This list was outlined by the Supreme Court in resolutions in cases No. 821/227/17, 726/549/19, and 810/3806/18 and is still relevant.

We suggest providing the court with as much evidence as possible to prove the fact and scope of legal aid, as well as the payment made by a client, for example, services provision certificate, invoice, any supplementary agreements, etc.

Success fee

The Grand Chamber of the Supreme Court concluded that the “success fee” was an integral part of the attorney’s fee and therefore was a part of the court costs. It is determined that the court may compensate the success fee if it is proportionate to the amount of the claim, complexity of the case and its importance for the party. Amount of the “success fee” must not exceed the reasonable limit (resolution of the Grand Chamber in case No. 904/4507/18).

Therefore, provided that the procedure for compensating the costs is complied by the claiming party, the “success fee” may be awarded against the opponents.

The final amount of costs to be compensated shall be in any case determined by the court. At the same time, the criterion of proportionality of the amount of costs set by the procedural codes contain no minimum or maximum limits of such compensation.

Unfortunately, despite complying with the formal requirements and provision of all required documents by attorneys, the courts do not always award 100% of the costs incurred by a client for professional legal aid.

For example, the Supreme Court in case No. 922/2321/20 awarded the amount of costs for professional legal aid which is almost five times less than the amount paid by the applicant, namely UAH 10,000 instead of UAH 47,000 spent.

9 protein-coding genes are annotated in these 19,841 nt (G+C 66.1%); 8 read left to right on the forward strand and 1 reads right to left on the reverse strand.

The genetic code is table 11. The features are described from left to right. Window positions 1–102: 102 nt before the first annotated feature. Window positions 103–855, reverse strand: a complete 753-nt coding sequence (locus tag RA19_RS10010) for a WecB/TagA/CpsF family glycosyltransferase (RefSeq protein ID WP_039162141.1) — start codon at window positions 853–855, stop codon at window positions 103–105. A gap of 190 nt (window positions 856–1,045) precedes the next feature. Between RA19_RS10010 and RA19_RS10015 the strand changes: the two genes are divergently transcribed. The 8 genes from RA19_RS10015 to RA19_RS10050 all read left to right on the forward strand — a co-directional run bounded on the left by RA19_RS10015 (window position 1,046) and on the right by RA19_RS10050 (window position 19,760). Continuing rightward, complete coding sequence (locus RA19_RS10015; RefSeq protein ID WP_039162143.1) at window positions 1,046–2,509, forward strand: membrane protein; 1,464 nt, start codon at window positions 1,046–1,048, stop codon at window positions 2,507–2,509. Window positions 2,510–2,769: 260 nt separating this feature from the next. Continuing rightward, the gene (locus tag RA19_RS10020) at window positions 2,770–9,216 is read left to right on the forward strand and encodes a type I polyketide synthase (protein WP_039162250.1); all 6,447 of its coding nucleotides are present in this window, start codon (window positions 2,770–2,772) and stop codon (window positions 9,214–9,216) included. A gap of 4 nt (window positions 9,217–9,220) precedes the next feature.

In this decision, the Supreme Court noted that the applicant’s position had not changed since the consideration by the first-instance court, it had been represented by the same attorney, and hearing in the court of cassation had lasted only 23 minutes. Therefore, according to the court, the scope of provided professional legal aid services was not be significant, and the claimed amount of court costs fails to meet the proportionality criterion.

Therefore, the dissatisfaction of the business community is mainly caused by court’s reduction of the amount of compensation of the costs for professional legal aid already incurred by a client. The way out of this situation may be the revision and clarification of the procedural norms in regard to the level of compensation of costs for professional legal aid, which has to be done by the legislator. In the meantime, we hope that courts will better rate the work of attorneys, which will undoubtedly increase the level of business confidence in the judiciary.

Kateryna Manoylenko

Kateryna Manoylenko

Partner, Head of Litigation and Dispute Resolution practice, Attorney at law

  • Recognitions
  • The Legal 500 EMEA 2021
  • Best Lawyers in Ukraine 2022
  • Who's Who Legal 2020
  • Ukrainian Law firms. A Handbook for Foreign Clients 2021